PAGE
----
The ship has been identified as MV Alta and has been drifting for over a year at sea.
The vessel’s 10 crew members were rescued by the US Coast Guard back in September 2018.
The Tanzanian-flagged ship became disabled while underway from Greece to Haiti in September 2018, and its crew members were unable to make repairs. The crew was reportedly stuck on the ship in the middle of the Atlantic for almost 20 days.
After several failed attempts to repair the ship, the crew sent out a distress call and was picked up by the U.S. Coast Guard cutter Confidence approximately 1,380 miles southeast of Bermuda.
Cork County Council said that its environmental scientists have visited the grounding site and established that there is no visible pollution within the Ballycotton Bay Special Protection Area or nearby proposed Natural Heritage Areas.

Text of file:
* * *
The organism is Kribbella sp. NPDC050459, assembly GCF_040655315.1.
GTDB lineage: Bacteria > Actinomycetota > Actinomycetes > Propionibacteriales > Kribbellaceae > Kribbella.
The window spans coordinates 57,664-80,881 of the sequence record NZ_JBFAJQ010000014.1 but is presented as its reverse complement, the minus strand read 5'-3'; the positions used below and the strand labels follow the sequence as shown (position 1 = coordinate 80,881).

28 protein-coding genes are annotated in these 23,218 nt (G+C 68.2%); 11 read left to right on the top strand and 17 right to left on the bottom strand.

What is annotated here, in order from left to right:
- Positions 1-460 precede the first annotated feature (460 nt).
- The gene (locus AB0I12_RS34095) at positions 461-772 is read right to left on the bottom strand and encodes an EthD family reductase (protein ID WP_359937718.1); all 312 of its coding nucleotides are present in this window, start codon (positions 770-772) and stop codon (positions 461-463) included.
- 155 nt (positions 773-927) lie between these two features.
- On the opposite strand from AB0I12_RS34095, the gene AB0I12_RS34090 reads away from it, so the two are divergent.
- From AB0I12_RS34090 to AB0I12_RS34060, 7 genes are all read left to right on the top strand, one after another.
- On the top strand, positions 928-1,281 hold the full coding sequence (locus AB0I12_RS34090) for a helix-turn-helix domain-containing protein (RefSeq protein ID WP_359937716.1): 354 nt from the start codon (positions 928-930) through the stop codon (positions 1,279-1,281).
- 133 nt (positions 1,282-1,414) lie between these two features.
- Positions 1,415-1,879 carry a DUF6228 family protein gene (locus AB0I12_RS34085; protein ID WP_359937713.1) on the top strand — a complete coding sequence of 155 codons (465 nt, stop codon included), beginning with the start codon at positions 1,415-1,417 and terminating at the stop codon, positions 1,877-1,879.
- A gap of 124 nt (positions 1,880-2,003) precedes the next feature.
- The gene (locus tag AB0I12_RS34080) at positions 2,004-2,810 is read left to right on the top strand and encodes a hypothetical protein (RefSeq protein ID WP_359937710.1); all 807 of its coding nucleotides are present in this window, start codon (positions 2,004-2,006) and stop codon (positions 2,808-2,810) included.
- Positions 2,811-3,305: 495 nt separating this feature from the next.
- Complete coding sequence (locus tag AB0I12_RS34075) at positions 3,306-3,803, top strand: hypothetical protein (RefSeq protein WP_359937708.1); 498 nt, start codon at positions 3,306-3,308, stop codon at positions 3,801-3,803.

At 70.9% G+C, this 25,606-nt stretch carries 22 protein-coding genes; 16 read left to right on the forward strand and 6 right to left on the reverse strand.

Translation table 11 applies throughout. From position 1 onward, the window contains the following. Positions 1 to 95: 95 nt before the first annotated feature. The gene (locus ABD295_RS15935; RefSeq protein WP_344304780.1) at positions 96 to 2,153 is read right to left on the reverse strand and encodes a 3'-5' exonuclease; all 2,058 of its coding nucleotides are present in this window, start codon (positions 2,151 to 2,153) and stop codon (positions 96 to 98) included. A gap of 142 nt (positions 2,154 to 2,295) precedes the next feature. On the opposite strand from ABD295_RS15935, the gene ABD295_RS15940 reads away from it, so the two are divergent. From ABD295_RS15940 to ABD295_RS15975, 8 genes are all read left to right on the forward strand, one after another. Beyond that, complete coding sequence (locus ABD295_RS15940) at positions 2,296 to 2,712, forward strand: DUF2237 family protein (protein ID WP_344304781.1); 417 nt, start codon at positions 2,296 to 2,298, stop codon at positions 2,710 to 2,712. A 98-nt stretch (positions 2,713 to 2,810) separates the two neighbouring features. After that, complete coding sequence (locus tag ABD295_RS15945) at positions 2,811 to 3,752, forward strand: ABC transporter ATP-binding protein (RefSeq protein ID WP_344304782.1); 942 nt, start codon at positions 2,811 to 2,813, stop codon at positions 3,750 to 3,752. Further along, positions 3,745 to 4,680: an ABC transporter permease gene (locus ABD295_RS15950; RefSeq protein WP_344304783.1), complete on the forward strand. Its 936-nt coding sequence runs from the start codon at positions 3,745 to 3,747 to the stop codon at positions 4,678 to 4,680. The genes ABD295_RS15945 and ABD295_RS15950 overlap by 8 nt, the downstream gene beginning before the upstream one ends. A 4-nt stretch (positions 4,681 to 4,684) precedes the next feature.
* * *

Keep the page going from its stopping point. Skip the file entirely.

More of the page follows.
The hull of the vessel reportedly remains intact.
“Cork County Council has consulted with the Coast Guard in terms of pollution risk and the parties have agreed to have an initial assessment of pollution risk carried out. The council has requested its marine contractor to carry out this initial assessment of the wreck,” the council said in a statement.
“The council understands that the vessel was most likely diesel fuelled which poses less risk of pollution than heavy fuel oil.”
Following an appropriate risk assessment, the contractor is planned to board the vessel at the next suitable opportunity which is expected to be at low tide tomorrow morning, February 18th.
The council said that any risk in relation to oil, other hazardous substances and pollution from the vessel will be evaluated.
Consultations are continuing between the Irish Coastguard, Cork County Council, the Receiver of Wrecks and other relevant bodies in relation to the future of the wreck, the council added.
TURKISH MARITIME NEWS